If you’re interested in Gothic architecture, you may have seen my post on Designing a Gothic Trefoil. In this post I walk you though the design in FreeCAD of a simpler ornament, the Gothic Duefoil: a circle divided into two arches, which are themselves each divided into three lobes.Continue reading Designing a Gothic Duefoil in FreeCAD
I’ve been interested in the Tracery in Gothic Cathedrals – the delicate patterns in stone walls and windows – for years. In this post, I show you how to design of one type of Gothic ornament, using FreeCAD. You can follow along with the FreeCAD file on Cults3D, or you can use your favorite CAD application, such as Autodesk Fusion 360.
(first published on Needhamia.com in 2007)
I find the rose windows of Gothic cathedrals awe-inspiring. From the rigid formalism of Chartres to the flamboyant explosion of Tours, their marriage of geometry, philosophy, and aesthetics with stone and glass is awesome. Built at a time when science and spirit weren’t as divided as today, each window is a statement of the beauty, order, and harmony in the world. Using only a pair of compasses (dividers) and a straight-edge (an unmarked ruler), the Gothic architects created myriad lace-like designs, making stone hang in the air and glass sing.Continue reading Geometry, Gothic Architecture, Rose Windows, and Christmas Ornaments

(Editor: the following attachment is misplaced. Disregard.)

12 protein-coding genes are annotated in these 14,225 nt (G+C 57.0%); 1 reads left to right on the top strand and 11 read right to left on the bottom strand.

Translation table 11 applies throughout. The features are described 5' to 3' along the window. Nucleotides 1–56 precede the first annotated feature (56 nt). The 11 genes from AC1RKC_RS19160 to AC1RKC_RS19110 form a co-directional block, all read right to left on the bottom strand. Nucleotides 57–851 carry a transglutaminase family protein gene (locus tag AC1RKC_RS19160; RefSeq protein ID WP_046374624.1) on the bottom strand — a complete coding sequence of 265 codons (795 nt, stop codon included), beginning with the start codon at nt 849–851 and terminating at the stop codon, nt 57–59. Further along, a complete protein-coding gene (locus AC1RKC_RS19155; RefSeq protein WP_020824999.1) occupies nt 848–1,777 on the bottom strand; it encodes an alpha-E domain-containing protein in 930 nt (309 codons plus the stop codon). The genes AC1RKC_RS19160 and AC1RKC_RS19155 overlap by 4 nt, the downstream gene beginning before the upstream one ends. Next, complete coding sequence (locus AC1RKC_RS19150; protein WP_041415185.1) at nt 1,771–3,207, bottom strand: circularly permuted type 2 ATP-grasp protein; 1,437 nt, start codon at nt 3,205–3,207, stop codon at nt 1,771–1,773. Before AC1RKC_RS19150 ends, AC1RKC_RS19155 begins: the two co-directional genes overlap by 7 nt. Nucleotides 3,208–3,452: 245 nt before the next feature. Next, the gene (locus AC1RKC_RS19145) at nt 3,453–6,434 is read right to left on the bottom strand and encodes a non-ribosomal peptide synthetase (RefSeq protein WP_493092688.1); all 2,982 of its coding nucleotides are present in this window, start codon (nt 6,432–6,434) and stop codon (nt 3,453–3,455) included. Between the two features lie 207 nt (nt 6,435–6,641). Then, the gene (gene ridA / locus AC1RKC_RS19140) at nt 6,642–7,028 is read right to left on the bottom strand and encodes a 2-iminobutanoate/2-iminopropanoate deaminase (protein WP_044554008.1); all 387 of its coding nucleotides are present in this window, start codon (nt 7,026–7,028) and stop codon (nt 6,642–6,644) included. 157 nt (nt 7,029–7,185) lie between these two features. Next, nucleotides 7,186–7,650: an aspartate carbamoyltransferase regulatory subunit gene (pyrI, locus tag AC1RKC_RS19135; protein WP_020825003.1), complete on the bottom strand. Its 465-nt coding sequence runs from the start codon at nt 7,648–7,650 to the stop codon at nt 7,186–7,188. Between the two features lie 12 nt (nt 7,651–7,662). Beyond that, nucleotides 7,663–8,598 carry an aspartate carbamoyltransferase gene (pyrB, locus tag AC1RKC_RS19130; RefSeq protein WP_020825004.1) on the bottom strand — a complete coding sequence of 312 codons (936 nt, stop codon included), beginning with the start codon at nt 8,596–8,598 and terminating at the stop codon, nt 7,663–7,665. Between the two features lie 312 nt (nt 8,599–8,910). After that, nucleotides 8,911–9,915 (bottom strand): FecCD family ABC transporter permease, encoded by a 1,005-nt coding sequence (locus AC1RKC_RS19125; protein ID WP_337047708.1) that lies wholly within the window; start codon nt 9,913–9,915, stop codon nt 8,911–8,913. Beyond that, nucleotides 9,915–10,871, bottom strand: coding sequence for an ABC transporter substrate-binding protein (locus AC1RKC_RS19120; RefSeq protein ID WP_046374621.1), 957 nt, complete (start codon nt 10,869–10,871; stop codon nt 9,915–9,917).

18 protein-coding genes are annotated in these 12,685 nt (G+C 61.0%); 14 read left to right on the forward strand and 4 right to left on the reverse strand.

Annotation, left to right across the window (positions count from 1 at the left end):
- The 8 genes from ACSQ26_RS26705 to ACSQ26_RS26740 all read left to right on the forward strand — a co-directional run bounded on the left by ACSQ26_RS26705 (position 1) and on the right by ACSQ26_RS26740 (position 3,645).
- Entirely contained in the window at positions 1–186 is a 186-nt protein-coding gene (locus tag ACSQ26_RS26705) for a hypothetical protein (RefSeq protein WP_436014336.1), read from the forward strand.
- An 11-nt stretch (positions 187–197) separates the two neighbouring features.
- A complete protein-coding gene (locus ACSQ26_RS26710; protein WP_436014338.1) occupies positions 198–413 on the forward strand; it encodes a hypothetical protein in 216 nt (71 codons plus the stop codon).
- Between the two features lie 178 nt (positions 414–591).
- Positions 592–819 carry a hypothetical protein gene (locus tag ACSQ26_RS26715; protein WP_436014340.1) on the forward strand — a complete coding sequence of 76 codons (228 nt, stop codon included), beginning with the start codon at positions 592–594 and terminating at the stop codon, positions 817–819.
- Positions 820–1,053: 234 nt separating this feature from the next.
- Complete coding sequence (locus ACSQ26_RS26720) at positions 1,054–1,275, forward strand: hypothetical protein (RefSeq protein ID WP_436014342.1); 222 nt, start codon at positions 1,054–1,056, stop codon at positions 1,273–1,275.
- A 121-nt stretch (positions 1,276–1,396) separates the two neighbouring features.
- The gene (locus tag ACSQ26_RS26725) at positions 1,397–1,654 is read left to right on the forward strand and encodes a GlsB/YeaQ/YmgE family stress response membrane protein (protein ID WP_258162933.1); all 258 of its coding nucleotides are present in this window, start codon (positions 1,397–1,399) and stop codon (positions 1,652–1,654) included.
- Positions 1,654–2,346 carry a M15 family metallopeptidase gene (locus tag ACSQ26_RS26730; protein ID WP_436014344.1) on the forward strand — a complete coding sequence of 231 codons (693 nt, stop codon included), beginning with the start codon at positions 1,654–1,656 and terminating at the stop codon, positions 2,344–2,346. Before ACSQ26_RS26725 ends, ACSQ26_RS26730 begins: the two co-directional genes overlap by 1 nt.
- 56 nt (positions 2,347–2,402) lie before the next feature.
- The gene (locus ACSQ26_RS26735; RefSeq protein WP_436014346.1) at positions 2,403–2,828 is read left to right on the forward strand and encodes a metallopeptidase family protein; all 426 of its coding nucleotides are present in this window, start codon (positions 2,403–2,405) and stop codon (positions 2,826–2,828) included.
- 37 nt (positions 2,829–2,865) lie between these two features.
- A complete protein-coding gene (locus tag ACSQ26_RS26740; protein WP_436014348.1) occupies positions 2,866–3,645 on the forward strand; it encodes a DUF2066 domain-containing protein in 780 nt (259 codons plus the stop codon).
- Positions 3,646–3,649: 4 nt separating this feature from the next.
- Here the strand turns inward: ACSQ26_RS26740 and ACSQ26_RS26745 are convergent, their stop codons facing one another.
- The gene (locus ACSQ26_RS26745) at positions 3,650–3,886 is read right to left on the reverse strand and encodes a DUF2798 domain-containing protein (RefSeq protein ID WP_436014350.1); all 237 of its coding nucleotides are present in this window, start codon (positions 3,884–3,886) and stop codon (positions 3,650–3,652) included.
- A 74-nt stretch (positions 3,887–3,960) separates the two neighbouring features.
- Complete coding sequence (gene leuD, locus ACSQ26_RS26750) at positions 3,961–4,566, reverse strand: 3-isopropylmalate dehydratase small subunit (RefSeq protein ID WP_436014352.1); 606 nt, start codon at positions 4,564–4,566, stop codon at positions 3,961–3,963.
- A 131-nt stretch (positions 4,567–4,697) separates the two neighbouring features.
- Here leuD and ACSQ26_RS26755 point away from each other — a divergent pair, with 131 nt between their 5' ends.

I’ve been interested in sundials for ages. Tracking the sun’s path by observing the shadow of a stick is an ancient form of astronomy, and a gateway into geometry (literally “land measurement”).
A sundial often marks the solstices and equinoxes, and enables measurement of the cardinal directions of north, south, east, and west: at the peak of its daily journey through the sky, the sun throws a north-south shadow; on the equinoxes, the shadow of the sun draws an east-west line. Ancient sundials acted as calendars, showing precisely when the sun returned to a given spot in its annual journey from south to north and back again.Continue reading My First 3D Printed Sundial
I want to learn how to use Load Sensors to continuously weigh stuff with an Arduino, so I thought it would be fun to continuously weigh our dog, Pippa, while she sleeps in her bed each night. The project is a little like Nate Seidle’s Beehive scale, but simpler.
The idea is to turn Pippa’s bed into a scale. Pippa’s in fine shape right now, but it’s always good to keep an eye on your dog’s weight, and a custom-made scale is a great way to do it.Continue reading Dog Weight Scale, Part 1: Cutting the Circular Base